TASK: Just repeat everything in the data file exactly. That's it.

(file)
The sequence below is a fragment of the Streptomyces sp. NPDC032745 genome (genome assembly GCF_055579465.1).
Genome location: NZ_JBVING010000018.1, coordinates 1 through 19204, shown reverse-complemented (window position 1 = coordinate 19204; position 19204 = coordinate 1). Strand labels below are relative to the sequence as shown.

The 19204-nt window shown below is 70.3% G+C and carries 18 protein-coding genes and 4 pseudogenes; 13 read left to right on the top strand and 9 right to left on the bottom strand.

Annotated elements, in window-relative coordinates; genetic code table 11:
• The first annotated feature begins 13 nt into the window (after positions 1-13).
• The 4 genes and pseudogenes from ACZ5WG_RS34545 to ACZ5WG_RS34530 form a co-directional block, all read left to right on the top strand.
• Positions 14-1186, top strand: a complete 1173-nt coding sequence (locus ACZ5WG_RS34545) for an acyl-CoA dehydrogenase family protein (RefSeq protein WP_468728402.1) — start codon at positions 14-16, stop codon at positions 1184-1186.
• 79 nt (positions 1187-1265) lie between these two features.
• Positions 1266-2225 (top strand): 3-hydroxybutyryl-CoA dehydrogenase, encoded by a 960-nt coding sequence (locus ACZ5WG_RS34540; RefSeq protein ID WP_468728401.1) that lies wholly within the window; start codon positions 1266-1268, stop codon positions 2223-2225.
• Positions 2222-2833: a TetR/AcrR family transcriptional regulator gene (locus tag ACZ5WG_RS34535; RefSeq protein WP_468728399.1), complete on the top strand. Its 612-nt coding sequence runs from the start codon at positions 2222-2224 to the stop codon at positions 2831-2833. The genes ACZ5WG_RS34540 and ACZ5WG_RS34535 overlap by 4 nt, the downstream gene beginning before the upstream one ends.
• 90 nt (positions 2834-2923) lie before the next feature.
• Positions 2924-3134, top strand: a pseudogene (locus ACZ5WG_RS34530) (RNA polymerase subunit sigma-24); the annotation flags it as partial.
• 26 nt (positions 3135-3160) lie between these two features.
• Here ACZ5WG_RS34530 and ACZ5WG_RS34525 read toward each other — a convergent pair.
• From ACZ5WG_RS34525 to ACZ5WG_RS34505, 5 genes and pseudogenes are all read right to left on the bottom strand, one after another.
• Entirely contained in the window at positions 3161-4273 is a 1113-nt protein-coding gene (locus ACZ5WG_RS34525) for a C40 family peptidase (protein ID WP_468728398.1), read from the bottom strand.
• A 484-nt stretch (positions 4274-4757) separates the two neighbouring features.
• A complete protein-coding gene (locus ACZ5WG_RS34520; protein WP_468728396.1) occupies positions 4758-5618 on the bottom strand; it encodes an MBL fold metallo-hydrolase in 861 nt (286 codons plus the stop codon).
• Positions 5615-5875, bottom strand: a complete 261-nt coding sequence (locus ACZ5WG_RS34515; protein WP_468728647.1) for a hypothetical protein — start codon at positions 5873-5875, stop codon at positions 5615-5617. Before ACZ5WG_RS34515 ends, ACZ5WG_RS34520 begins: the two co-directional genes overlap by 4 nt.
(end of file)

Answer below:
The sequence below is a fragment of the Streptomyces sp. NPDC032745 genome (genome assembly GCF_055579465.1).
Genome location: NZ_JBVING010000018.1, coordinates 1 through 19204, shown reverse-complemented (window position 1 = coordinate 19204; position 19204 = coordinate 1). Strand labels below are relative to the sequence as shown.

The 19204-nt window shown below is 70.3% G+C and carries 18 protein-coding genes and 4 pseudogenes; 13 read left to right on the top strand and 9 right to left on the bottom strand.

Annotated elements, in window-relative coordinates; genetic code table 11:
• The first annotated feature begins 13 nt into the window (after positions 1-13).
• The 4 genes and pseudogenes from ACZ5WG_RS34545 to ACZ5WG_RS34530 form a co-directional block, all read left to right on the top strand.
• Positions 14-1186, top strand: a complete 1173-nt coding sequence (locus ACZ5WG_RS34545) for an acyl-CoA dehydrogenase family protein (RefSeq protein WP_468728402.1) — start codon at positions 14-16, stop codon at positions 1184-1186.
• 79 nt (positions 1187-1265) lie between these two features.
• Positions 1266-2225 (top strand): 3-hydroxybutyryl-CoA dehydrogenase, encoded by a 960-nt coding sequence (locus ACZ5WG_RS34540; RefSeq protein ID WP_468728401.1) that lies wholly within the window; start codon positions 1266-1268, stop codon positions 2223-2225.
• Positions 2222-2833: a TetR/AcrR family transcriptional regulator gene (locus tag ACZ5WG_RS34535; RefSeq protein WP_468728399.1), complete on the top strand. Its 612-nt coding sequence runs from the start codon at positions 2222-2224 to the stop codon at positions 2831-2833. The genes ACZ5WG_RS34540 and ACZ5WG_RS34535 overlap by 4 nt, the downstream gene beginning before the upstream one ends.
• 90 nt (positions 2834-2923) lie before the next feature.
• Positions 2924-3134, top strand: a pseudogene (locus ACZ5WG_RS34530) (RNA polymerase subunit sigma-24); the annotation flags it as partial.
• 26 nt (positions 3135-3160) lie between these two features.
• Here ACZ5WG_RS34530 and ACZ5WG_RS34525 read toward each other — a convergent pair.
• From ACZ5WG_RS34525 to ACZ5WG_RS34505, 5 genes and pseudogenes are all read right to left on the bottom strand, one after another.
• Entirely contained in the window at positions 3161-4273 is a 1113-nt protein-coding gene (locus ACZ5WG_RS34525) for a C40 family peptidase (protein ID WP_468728398.1), read from the bottom strand.
• A 484-nt stretch (positions 4274-4757) separates the two neighbouring features.
• A complete protein-coding gene (locus ACZ5WG_RS34520; protein WP_468728396.1) occupies positions 4758-5618 on the bottom strand; it encodes an MBL fold metallo-hydrolase in 861 nt (286 codons plus the stop codon).
• Positions 5615-5875, bottom strand: a complete 261-nt coding sequence (locus ACZ5WG_RS34515; protein WP_468728647.1) for a hypothetical protein — start codon at positions 5873-5875, stop codon at positions 5615-5617. Before ACZ5WG_RS34515 ends, ACZ5WG_RS34520 begins: the two co-directional genes overlap by 4 nt.